SHINIES - Shola (2012)
SHINIES è un trio di Manchester. Shola è il video del loro primo singolo. Essentials: Bandcamp, Facebook, Twitter, Soundcloud.
Diretto da Fabio R. Youniss
Da SHOLA 7" (16/4/2012 Dirty Bingo records)
Peter Doherty's collaboration with The Kooples is finally to see the light of the day. We reported last May that the troubled British musician - whose brushes with the law and previous relationship with Kate Moss have been well documented - would be turning his hand to a range for the autumn/winter 2011 season, but this had been postponed to spring/summer 2012 after he was sent to prison for six months last year for cocaine possession and use.
The range, which caters to both men and women, is inspired by the dandyism of British sub-cultures, in particular the 'Suedeheads' and 'Mods' of the '60s, and Doherty's own vintage wardrobe. Highlights for men include a beige panama and brown felt hat designed in collaboration with historic London hat maker James Lock & Co. T-shirts featuring the 32-year-old's artwork also form part of the mix.
For women, a leather dress inspired by British singer Jane Birkin, shorts with braces and a Victorian-style blouse are all adorned with a medal logo - stamping Doherty's love of military and trinkets across the collection.And this being The Kooples after all, who better than model Irina Lazareanu, Doherty's on-again, off-again lover to model the women's line?Peter Doherty for The Kooples is due to hit stores on Wednesday, March 14. [#]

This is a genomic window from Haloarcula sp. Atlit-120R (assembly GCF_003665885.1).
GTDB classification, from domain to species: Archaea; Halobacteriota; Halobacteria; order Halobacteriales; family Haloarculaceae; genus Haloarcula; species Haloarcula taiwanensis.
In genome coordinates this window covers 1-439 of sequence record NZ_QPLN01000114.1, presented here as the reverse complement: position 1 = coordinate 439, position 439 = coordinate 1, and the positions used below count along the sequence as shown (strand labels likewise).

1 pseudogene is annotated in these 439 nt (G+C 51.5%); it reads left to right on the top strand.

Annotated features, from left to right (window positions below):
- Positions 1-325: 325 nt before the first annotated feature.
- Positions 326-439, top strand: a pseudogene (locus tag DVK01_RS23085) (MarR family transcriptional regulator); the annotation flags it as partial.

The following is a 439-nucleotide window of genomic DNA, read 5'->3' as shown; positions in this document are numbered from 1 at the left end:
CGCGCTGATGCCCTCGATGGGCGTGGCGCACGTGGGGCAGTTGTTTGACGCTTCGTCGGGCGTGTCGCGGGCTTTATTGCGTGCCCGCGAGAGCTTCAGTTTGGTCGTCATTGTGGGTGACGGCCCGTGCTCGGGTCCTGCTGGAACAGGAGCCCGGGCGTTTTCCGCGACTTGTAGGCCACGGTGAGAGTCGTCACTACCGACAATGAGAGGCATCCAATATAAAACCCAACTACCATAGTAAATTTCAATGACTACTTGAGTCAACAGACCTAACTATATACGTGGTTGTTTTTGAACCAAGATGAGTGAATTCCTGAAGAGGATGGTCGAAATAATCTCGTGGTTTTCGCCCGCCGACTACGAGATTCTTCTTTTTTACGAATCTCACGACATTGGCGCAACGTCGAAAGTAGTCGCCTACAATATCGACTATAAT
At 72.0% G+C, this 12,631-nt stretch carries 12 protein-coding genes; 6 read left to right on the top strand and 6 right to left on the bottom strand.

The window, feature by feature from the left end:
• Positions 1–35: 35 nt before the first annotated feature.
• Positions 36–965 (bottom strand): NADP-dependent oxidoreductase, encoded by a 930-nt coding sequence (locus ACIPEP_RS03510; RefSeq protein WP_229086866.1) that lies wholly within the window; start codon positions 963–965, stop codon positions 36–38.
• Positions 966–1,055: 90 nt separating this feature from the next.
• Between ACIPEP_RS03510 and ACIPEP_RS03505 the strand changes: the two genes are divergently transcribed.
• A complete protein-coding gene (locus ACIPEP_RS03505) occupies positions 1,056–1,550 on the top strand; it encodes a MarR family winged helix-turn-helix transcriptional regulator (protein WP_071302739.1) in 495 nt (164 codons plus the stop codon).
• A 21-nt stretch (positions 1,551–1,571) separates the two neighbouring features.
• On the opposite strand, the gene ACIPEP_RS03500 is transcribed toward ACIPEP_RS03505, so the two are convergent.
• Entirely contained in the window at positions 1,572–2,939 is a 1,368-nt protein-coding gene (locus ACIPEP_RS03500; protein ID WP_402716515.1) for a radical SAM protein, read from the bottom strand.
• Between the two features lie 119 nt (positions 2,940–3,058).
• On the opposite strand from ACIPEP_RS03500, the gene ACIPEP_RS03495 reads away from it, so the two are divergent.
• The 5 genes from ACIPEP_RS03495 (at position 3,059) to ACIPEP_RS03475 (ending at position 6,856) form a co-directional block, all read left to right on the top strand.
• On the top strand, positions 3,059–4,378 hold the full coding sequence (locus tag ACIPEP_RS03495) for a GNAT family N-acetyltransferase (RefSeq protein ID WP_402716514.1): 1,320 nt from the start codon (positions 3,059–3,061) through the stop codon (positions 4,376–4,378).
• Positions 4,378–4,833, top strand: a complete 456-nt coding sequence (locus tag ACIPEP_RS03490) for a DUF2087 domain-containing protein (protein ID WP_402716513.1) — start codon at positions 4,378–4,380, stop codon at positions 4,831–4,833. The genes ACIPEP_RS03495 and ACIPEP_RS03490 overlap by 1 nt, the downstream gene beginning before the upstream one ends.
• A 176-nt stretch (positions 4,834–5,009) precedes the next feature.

...things felt a little awkward the moment he [Brandon Cox] initially stepped onstage, his face utterly concealed by a menacing, black, ski mask. But, as he purposefully prepared an intricate guitar-looping framework and launched into "Parallax," all was temporarily forgotten.
The first part of his performance was completely spellbinding. [...]
But then, per request of an obnoxious audience member to hear "My Sharona," things got strange. The transition was stark and instant, as if Cox suddenly felt mocked or distrusting of the audience he had gradually opened dialogue with throughout the course of the night. He obliged to play the song, which at first was generally entertaining. He employed his looping skills again, picking up different instruments along the way and inviting the openers to join him onstage. But it morphed into something bizarre, a unending cover that rivaled the length of a Phish concert and let's get real: "My Sharona" isn't exactly a "jam track."
It was interesting to observe the reactions of the openers. Initially the vibes were positive. The musicians, all fairly young, were clearly honored to be sharing a moment of spontaneity with someone they idolized. 35 minutes later that enthusiasm began to fade. They were visibly uncomfortable and beginning to question the sanity of their esteemed proctor, unwillingly locked in some twisted, Doomsday clock performance of a '70s hit. Yet, "My Sharona" endured still, as did Cox's increasingly awkward interactions with the audience. He asked people to take their clothes off. He shouted seemingly intoxicated defenses about his art. He simulated fallatio. He, to the horror of the Cedar employees, told everyone to pick up their chairs and shake them above their heads. While this behavior in another context could have been viewed as "rock'n'roll" it was unsettling and some people began filtering out of the venue. Eventually, after inviting the audience onstage (which visibly gave the Cedar staff an anxiety attack) he seemed to get the picture that the show was over and bid his adieu, dedicating the show to "the death of folk music and the birth of punk." [#]